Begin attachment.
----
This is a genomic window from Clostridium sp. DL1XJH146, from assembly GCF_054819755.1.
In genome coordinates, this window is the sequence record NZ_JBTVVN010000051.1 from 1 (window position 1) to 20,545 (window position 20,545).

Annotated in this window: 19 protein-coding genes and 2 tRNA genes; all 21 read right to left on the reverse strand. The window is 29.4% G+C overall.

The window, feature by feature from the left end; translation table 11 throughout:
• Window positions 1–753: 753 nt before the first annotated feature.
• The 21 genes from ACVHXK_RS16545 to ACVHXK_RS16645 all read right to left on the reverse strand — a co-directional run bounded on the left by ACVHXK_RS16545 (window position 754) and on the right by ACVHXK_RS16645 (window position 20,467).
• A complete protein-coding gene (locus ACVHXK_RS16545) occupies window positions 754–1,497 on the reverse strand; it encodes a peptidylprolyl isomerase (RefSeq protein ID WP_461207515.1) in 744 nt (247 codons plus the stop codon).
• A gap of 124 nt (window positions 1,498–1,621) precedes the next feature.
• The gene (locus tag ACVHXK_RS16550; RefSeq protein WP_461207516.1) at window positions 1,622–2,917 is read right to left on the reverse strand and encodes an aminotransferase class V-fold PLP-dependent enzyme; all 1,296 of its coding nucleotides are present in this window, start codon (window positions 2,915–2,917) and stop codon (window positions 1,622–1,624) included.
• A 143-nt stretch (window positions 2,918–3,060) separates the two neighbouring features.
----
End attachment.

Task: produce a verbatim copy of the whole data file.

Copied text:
This is a genomic window from Clostridium sp. DL1XJH146, from assembly GCF_054819755.1.
In genome coordinates, this window is the sequence record NZ_JBTVVN010000051.1 from 1 (window position 1) to 20,545 (window position 20,545).

Annotated in this window: 19 protein-coding genes and 2 tRNA genes; all 21 read right to left on the reverse strand. The window is 29.4% G+C overall.

The window, feature by feature from the left end; translation table 11 throughout:
• Window positions 1–753: 753 nt before the first annotated feature.
• The 21 genes from ACVHXK_RS16545 to ACVHXK_RS16645 all read right to left on the reverse strand — a co-directional run bounded on the left by ACVHXK_RS16545 (window position 754) and on the right by ACVHXK_RS16645 (window position 20,467).
• A complete protein-coding gene (locus ACVHXK_RS16545) occupies window positions 754–1,497 on the reverse strand; it encodes a peptidylprolyl isomerase (RefSeq protein ID WP_461207515.1) in 744 nt (247 codons plus the stop codon).
• A gap of 124 nt (window positions 1,498–1,621) precedes the next feature.
• The gene (locus tag ACVHXK_RS16550; RefSeq protein WP_461207516.1) at window positions 1,622–2,917 is read right to left on the reverse strand and encodes an aminotransferase class V-fold PLP-dependent enzyme; all 1,296 of its coding nucleotides are present in this window, start codon (window positions 2,915–2,917) and stop codon (window positions 1,622–1,624) included.
• A 143-nt stretch (window positions 2,918–3,060) separates the two neighbouring features.